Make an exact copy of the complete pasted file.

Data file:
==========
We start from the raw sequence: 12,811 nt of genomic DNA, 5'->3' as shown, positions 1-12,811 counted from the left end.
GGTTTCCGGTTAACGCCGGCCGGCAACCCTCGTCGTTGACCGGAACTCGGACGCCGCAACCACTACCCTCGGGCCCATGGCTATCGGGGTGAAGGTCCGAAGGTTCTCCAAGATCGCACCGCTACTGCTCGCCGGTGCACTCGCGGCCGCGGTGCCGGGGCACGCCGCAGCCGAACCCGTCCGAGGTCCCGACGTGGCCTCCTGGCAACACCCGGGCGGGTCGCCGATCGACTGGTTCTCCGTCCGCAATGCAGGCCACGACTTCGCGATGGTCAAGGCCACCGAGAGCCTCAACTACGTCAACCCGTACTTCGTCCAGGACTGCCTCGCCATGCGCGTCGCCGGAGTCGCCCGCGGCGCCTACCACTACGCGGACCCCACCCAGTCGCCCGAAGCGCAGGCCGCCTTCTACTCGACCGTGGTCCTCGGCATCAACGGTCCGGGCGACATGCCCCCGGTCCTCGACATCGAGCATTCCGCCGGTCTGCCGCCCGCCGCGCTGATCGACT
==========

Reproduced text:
We start from the raw sequence: 12,811 nt of genomic DNA, 5'->3' as shown, positions 1-12,811 counted from the left end.
GGTTTCCGGTTAACGCCGGCCGGCAACCCTCGTCGTTGACCGGAACTCGGACGCCGCAACCACTACCCTCGGGCCCATGGCTATCGGGGTGAAGGTCCGAAGGTTCTCCAAGATCGCACCGCTACTGCTCGCCGGTGCACTCGCGGCCGCGGTGCCGGGGCACGCCGCAGCCGAACCCGTCCGAGGTCCCGACGTGGCCTCCTGGCAACACCCGGGCGGGTCGCCGATCGACTGGTTCTCCGTCCGCAATGCAGGCCACGACTTCGCGATGGTCAAGGCCACCGAGAGCCTCAACTACGTCAACCCGTACTTCGTCCAGGACTGCCTCGCCATGCGCGTCGCCGGAGTCGCCCGCGGCGCCTACCACTACGCGGACCCCACCCAGTCGCCCGAAGCGCAGGCCGCCTTCTACTCGACCGTGGTCCTCGGCATCAACGGTCCGGGCGACATGCCCCCGGTCCTCGACATCGAGCATTCCGCCGGTCTGCCGCCCGCCGCGCTGATCGACT